Samples and other body tissues, or the information derived from them, may be stored for longer periods:
- when the person so requests; or
- when the sample cannot be attributed to an individual, for example when it is found at the scene of a crime;
Where the security of the state is involved, the domestic law of the member state may permit retention of the samples, the results of DNA analysis and the information so derived even though the individual concerned has not been charged or convicted of an offence. In such cases strict storage periods should be defined by domestic law. ...”
# The Explanatory Memorandum to the Recommendation stated, as regards item 8:
“47. The working party was well aware that the drafting of Recommendation 8 was a delicate matter, involving different protected interests of a very difficult nature. It was necessary to strike the right balance between these interests. Both the European Convention on Human Rights and the Data Protection Convention provide exceptions for the interests of the suppression of criminal offences and the protection of the rights and freedoms of third parties. However, the exceptions are only allowed to the extent that they are compatible with what is necessary in a democratic society. ...
49. Since the primary aim of the collection of samples and the carrying out of DNA analysis on such samples is the identification of offenders and the exoneration of suspected offenders, the data should be deleted once persons have been cleared of suspicion. The issue then arises as to how long the DNA findings and the samples on which they were based can be stored in the case of a finding of guilt.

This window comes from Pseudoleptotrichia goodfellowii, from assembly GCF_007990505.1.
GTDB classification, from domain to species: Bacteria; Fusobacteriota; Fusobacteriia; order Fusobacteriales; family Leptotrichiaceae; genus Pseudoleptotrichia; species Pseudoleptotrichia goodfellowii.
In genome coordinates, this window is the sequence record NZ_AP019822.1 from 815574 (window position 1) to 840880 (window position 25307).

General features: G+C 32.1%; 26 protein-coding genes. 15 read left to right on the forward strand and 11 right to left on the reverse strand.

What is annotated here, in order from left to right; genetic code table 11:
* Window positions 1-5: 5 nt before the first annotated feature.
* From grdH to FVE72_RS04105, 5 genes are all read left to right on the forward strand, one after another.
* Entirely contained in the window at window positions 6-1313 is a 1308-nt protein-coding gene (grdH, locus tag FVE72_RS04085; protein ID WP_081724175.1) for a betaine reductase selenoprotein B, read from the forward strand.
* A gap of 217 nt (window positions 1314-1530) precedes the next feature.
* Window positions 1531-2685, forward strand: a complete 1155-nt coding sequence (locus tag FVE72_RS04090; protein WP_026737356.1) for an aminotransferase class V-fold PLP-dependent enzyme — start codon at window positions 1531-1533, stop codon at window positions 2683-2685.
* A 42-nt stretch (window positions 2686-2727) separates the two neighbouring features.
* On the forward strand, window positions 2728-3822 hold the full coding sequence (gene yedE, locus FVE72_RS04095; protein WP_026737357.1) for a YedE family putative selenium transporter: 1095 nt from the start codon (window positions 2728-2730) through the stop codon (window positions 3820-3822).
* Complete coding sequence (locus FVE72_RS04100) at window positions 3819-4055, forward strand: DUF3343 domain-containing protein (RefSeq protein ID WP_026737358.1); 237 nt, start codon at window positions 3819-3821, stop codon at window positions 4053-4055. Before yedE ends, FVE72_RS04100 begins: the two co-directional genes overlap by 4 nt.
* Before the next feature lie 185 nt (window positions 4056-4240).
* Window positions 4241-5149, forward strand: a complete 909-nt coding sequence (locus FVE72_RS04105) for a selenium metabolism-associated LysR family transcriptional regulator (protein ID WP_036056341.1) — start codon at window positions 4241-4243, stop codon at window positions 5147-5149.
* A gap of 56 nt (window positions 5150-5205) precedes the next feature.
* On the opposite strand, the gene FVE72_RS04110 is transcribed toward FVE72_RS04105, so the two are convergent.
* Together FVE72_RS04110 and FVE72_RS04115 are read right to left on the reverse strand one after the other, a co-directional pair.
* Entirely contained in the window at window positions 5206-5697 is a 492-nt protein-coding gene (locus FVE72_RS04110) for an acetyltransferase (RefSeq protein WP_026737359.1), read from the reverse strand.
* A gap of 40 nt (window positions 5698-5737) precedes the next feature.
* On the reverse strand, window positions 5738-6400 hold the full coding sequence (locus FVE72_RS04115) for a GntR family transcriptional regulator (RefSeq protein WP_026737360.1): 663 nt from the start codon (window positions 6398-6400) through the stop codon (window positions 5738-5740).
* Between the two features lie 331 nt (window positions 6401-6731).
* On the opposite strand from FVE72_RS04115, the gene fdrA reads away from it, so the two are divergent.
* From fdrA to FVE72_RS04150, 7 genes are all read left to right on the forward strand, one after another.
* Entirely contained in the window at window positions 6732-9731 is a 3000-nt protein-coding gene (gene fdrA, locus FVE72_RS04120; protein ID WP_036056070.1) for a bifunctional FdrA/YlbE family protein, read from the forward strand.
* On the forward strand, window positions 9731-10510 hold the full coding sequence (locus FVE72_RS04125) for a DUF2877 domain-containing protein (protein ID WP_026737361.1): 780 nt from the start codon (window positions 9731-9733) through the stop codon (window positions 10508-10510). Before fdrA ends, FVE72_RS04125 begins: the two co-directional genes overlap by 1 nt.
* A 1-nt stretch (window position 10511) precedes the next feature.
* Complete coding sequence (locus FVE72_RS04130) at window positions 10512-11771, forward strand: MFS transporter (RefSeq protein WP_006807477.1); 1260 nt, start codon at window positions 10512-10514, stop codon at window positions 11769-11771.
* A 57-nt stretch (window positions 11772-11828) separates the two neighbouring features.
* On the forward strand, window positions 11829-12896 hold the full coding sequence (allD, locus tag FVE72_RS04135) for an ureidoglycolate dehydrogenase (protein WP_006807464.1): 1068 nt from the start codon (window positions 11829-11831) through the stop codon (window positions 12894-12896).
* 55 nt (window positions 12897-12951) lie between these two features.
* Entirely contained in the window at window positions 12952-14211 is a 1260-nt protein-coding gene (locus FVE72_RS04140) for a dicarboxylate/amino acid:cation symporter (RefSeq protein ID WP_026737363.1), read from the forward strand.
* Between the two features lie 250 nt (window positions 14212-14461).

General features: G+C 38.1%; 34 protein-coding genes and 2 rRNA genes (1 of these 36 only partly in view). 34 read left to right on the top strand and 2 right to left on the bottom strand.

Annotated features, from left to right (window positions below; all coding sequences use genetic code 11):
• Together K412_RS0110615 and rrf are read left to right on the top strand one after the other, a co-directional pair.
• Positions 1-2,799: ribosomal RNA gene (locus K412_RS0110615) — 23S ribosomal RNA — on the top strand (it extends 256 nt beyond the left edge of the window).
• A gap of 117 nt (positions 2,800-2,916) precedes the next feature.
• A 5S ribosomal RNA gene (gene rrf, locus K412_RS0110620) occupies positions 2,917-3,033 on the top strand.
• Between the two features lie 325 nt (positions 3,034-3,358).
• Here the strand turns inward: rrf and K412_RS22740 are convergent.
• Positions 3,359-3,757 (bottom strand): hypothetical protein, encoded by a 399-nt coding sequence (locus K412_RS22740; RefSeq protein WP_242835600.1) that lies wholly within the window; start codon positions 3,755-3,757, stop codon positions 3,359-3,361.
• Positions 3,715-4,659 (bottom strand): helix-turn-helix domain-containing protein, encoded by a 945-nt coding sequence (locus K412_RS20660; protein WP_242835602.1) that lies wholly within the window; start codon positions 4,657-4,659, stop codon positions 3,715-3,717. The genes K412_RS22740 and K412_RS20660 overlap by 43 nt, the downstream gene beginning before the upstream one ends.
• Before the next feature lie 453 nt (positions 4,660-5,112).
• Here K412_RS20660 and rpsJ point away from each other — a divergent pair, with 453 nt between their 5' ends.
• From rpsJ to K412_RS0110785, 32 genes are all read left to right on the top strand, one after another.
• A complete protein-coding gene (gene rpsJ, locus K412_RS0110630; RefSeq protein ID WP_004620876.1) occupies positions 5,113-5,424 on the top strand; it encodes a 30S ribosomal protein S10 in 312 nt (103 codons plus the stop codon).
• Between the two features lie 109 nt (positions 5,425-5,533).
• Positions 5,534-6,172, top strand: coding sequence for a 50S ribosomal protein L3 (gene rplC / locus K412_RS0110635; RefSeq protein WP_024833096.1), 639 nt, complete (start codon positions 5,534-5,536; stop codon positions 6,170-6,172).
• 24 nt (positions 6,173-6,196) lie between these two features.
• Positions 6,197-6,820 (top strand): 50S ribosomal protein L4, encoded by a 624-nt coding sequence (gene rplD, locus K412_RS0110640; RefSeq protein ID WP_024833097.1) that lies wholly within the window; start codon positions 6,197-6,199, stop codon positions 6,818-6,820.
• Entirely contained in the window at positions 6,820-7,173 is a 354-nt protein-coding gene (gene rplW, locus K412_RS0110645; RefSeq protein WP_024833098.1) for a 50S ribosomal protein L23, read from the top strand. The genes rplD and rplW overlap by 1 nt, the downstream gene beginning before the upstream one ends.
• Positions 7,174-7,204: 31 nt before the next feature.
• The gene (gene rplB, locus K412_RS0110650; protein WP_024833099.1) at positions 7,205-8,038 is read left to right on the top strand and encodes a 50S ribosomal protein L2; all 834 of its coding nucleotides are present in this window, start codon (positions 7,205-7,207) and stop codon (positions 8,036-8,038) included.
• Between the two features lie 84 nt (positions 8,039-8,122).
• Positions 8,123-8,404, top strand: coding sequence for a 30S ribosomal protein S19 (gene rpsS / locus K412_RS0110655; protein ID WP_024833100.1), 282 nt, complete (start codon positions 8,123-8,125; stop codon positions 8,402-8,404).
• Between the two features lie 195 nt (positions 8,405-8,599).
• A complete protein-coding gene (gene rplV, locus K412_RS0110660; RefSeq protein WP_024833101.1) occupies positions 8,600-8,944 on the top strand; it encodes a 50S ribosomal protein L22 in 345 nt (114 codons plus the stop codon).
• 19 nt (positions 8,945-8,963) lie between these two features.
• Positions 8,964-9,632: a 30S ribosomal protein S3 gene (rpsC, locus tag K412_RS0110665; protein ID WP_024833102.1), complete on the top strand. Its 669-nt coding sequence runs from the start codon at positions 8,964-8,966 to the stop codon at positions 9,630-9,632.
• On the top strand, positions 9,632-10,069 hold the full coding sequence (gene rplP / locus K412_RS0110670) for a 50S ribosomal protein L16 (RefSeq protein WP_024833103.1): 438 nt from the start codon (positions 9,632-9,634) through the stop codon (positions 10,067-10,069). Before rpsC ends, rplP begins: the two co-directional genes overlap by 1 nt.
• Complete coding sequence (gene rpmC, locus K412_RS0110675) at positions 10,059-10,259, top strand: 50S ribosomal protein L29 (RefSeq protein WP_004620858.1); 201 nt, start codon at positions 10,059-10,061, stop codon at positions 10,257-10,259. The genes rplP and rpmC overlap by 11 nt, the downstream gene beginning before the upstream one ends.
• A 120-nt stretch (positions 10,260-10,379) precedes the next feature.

50. The general rule should be that the data are deleted when they are no longer necessary for the purposes for which they were collected and used. This would in general be the case when a final decision has been rendered as to the culpability of the offender. By 'final decision' the CAHBI thought that this would normally, under domestic law, refer to a judicial decision. However, the working party recognised that there was a need to set up data bases in certain cases and for specific categories of offences which could be considered to constitute circumstances warranting another solution, because of the seriousness of the offences. The working party came to this conclusion after a thorough analysis of the relevant provisions in the European Convention on Human Rights, the Data Protection Convention and other legal instruments drafted within the framework of the Council of Europe. In addition, the working party took into consideration that all member states keep a criminal record and that such record may be used for the purposes of the criminal justice system... It took into account that such an exception would be permissible under certain strict conditions:
- when there has been a conviction;
- when the conviction concerns a serious criminal offence against the life, integrity and security of a person;
- the storage period is limited strictly;
- the storage is defined and regulated by law;
- the storage is subject to control by Parliament or an independent supervisory body...”